You’ve survived the Krampus, so now it’s time to celebrate with a little help from Dispatches Europe! At this time last year, our website went live after spending November on LinkedIn. It’s been quite a ride since then, and we can’t thank you all enough for coming along with us on the journey.
This week’s itinerary includes the first-ever appearance of the annual Dutch Ice Sculpture Festival in Amsterdam, Berlin’s annual modern craft fair, and more Christmas events than you can shake a stick at.
Amsterdam – Dutch Ice Sculpture Festival: For the first time in 2016, the annual Dutch Ice Sculpture Festival will make Amsterdam its home from Saturday through 5 February 2017. This year’s theme is “Music Inspires,” where ice sculptures as tall as 6 meters will dominate the 14° Fahrenheit scene.
Expect to see the likes of Prince, David Bowie, Mozart, and lots of crystal-clear instruments – all made with more than 550,000 kilograms of ice and snow by 42 international ice sculptors at Arena Boulevard this season.
Amsterdam Light Festival: Now through 22 January 2017, the canals and city center of Amsterdam will be aglow once more during the annual Amsterdam Light Festival.
Celebrating its fifth year in 2016, the festival will have over 35 light pieces from artists, designers and architects from all over the world on two exhibition routes: Water Colors (canal cruises) and Illuminade (walking tours). This year’s theme is “biomimicry,” the science where man-made objects and structures take cues from nature to solve “human problems.”
Barcelona – Greatest Hits Music TV: Does the Friends theme song make you want to dance in a fountain?
Do you still want to believe every time the haunting whistle of The X-Files theme kisses your ears?
Do you shed a few tears when the first notes of Hill Street Blues escape from the piano?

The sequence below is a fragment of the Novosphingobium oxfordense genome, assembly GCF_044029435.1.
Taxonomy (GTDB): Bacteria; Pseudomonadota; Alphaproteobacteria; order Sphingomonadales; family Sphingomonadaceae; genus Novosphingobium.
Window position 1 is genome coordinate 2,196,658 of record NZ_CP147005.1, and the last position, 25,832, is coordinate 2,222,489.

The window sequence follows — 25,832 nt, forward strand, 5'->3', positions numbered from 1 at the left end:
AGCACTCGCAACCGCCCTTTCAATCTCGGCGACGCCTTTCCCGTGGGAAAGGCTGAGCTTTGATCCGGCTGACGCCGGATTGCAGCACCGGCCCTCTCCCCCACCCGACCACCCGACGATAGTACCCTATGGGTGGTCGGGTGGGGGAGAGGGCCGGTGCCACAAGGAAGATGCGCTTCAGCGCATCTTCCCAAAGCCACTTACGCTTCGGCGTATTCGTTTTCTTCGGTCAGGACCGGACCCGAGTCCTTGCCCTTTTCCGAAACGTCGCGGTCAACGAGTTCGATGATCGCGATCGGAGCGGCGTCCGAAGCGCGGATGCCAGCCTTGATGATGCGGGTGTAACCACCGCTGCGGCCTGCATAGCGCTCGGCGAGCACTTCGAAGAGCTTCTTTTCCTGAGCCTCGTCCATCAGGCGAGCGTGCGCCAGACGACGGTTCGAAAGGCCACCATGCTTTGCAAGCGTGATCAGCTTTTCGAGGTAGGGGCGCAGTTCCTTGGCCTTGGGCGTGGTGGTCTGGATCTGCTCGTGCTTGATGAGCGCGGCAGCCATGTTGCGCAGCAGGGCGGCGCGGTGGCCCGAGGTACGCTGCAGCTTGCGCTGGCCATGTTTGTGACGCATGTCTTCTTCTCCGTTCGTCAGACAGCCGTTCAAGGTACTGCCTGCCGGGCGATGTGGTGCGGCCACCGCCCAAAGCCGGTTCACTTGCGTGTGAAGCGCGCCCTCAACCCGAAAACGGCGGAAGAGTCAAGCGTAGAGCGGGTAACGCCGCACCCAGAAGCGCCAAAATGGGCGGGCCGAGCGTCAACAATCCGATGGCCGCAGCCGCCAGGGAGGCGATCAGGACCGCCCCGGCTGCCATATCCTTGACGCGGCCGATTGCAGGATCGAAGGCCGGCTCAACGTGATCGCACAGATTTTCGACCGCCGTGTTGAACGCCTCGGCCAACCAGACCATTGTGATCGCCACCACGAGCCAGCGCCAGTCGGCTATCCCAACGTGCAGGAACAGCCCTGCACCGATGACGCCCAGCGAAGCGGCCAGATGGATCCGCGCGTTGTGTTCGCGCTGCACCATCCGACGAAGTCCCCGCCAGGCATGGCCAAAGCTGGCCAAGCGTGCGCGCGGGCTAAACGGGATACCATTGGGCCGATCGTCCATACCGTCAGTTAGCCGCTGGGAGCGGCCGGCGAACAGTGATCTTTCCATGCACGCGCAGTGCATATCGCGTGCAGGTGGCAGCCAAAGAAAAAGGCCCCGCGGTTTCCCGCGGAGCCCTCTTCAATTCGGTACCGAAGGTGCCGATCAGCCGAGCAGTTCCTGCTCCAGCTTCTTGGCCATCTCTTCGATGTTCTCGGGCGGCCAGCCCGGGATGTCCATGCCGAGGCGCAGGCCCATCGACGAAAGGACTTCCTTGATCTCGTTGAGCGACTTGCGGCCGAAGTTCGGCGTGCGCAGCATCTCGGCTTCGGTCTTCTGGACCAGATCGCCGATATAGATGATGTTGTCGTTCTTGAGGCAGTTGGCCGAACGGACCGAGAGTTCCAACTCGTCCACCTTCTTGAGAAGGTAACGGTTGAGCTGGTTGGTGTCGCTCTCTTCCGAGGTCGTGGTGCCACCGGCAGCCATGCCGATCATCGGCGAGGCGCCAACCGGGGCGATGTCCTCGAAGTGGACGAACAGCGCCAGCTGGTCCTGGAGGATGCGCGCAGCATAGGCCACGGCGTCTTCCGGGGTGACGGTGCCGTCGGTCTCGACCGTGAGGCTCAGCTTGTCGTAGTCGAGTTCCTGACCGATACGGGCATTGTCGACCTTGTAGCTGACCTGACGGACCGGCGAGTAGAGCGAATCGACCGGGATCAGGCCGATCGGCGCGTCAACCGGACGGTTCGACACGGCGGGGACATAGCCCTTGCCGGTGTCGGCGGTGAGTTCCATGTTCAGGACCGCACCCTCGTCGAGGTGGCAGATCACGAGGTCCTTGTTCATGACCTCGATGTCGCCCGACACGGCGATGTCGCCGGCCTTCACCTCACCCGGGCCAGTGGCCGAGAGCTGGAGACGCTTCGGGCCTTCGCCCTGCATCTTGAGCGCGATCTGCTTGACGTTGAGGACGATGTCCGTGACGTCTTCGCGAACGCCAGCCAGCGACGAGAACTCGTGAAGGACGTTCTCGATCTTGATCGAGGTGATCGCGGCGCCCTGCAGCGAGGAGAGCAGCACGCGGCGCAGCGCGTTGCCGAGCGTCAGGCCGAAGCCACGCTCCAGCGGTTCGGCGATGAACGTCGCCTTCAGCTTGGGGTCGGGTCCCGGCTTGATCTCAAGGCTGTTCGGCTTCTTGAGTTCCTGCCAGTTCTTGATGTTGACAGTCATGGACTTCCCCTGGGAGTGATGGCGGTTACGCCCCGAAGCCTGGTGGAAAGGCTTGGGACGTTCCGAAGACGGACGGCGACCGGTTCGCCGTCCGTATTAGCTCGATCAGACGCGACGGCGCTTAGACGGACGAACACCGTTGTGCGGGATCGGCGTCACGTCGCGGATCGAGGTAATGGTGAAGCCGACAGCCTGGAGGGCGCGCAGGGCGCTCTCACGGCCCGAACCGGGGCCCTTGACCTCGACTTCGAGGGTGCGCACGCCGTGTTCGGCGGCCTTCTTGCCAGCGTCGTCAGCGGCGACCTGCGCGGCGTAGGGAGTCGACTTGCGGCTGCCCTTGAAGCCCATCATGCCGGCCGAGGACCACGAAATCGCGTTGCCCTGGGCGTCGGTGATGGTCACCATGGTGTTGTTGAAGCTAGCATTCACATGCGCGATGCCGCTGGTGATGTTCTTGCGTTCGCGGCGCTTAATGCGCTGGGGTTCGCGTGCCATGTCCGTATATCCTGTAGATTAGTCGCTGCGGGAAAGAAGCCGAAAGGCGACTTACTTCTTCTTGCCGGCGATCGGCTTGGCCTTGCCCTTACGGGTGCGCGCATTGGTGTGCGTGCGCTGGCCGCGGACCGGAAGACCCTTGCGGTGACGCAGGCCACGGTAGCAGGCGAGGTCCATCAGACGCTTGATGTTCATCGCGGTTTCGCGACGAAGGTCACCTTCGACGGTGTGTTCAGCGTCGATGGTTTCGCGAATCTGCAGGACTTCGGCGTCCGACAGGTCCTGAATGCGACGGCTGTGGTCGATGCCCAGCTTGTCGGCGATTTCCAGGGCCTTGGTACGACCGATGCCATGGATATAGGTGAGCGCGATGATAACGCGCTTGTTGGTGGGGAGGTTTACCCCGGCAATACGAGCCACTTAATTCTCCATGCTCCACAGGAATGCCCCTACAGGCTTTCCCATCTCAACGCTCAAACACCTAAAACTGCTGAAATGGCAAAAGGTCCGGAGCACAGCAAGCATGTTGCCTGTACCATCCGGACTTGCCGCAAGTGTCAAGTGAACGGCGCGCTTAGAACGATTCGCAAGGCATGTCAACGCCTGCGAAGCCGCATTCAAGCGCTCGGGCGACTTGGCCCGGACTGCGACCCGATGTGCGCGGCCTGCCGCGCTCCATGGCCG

Then head over to Palau de la Música Catalana tonight for the Cinema Symphony Orchestra’s Greatest Hits Music TV concerto. The orchestra has performed throughout Europe, and “was specially created to perform the greatest hits of film and television for live audiences.”
Tickets range from 29€ to 56€.
Berlin – Zeughausmesse: Since 2004, the German History Museum Berlin’s Zeughaus has hosted its annual Zeughhausmesse decorative arts fair.
The fair runs from today through Sunday, offering “an opportunity for the wider public to meet practitioners of Modern Craft and to buy high quality objects of daily use.”
A jury chooses 85 artists to present their crafts to the public, four of whom will receive the Berlin Volksbank Prize for Decorative Art “to honor their exceptional achievements.”
Admission ranges from free to those under 18, to 8€.
Brussels – Winter Wonders (Plaisirs d’Hiver): Brussels has one of the biggest Christmas markets and winter festivities months in the world with Winter Wonders. Through 1 January 2017 at the Grand-Place, around the Bourse, the Place de la Monnaie, the Place Sainte-Catherine and the Marché aux Poissons, behold the following:
- A Christmas market with more than 200 chalets
- Fairground attractions (Ferris wheel, merry-go-rounds, etc.)